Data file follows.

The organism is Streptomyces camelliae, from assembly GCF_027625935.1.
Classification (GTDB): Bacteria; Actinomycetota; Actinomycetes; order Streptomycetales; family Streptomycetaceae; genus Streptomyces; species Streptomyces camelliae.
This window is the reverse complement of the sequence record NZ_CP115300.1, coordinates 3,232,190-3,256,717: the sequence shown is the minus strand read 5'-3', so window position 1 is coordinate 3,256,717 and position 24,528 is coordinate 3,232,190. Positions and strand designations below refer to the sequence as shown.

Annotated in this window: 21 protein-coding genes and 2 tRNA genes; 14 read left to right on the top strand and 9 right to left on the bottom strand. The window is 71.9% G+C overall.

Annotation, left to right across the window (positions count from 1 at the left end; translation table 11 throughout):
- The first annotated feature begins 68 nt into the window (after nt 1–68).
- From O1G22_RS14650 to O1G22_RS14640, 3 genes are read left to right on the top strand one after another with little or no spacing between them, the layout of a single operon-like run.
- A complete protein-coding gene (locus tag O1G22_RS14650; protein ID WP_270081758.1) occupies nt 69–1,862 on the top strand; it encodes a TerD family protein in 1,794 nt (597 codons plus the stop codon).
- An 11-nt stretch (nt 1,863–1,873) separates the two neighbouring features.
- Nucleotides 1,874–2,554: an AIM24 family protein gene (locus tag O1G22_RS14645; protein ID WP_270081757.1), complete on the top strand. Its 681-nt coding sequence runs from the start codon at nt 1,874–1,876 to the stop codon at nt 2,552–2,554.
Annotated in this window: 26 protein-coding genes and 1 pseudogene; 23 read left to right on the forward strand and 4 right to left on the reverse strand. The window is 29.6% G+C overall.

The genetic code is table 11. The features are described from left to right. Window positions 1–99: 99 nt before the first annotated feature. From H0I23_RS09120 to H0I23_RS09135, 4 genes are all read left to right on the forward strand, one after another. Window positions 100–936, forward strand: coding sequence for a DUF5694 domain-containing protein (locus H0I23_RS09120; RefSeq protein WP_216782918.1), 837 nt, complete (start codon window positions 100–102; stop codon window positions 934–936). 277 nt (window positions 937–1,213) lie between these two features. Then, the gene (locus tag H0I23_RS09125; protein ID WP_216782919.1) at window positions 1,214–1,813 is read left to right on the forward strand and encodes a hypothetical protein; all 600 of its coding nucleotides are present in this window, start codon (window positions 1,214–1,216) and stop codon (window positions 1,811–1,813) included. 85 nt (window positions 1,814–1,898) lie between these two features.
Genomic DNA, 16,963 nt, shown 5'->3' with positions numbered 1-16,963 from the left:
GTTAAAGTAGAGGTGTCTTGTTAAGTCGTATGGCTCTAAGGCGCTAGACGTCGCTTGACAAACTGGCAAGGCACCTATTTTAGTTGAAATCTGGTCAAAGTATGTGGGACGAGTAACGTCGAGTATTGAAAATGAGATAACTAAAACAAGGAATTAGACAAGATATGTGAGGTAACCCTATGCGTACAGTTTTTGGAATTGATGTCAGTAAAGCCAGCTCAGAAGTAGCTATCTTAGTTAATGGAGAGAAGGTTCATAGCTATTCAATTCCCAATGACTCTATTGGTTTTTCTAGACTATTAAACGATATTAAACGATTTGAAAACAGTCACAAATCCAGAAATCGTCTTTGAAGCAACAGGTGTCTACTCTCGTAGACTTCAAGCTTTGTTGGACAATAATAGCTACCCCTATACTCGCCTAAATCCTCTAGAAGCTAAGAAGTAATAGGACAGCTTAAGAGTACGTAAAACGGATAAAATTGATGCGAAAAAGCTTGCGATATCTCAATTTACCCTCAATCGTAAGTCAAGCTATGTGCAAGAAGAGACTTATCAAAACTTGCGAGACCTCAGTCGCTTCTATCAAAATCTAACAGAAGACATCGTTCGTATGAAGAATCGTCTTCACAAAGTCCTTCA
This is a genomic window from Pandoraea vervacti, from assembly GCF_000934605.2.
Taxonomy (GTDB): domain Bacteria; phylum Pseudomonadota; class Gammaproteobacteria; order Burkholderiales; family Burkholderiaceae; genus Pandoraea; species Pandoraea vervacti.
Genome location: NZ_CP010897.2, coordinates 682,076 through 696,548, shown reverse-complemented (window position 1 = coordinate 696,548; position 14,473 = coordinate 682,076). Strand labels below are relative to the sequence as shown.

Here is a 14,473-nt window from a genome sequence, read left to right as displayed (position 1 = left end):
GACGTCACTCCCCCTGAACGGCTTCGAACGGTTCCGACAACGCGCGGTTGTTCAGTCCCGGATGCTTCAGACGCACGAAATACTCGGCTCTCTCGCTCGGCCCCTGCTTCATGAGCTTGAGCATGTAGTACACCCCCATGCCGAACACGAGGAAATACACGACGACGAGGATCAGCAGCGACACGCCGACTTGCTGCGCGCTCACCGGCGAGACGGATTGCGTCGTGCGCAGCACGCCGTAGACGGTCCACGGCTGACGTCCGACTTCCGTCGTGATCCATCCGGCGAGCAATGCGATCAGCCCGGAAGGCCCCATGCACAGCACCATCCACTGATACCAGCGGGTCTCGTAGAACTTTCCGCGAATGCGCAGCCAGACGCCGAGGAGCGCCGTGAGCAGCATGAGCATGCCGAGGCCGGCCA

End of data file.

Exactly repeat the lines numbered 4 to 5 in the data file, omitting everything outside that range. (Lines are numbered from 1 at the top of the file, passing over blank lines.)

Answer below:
Annotated in this window: 21 protein-coding genes and 2 tRNA genes; 14 read left to right on the top strand and 9 right to left on the bottom strand. The window is 71.9% G+C overall.

Annotation, left to right across the window (positions count from 1 at the left end; translation table 11 throughout):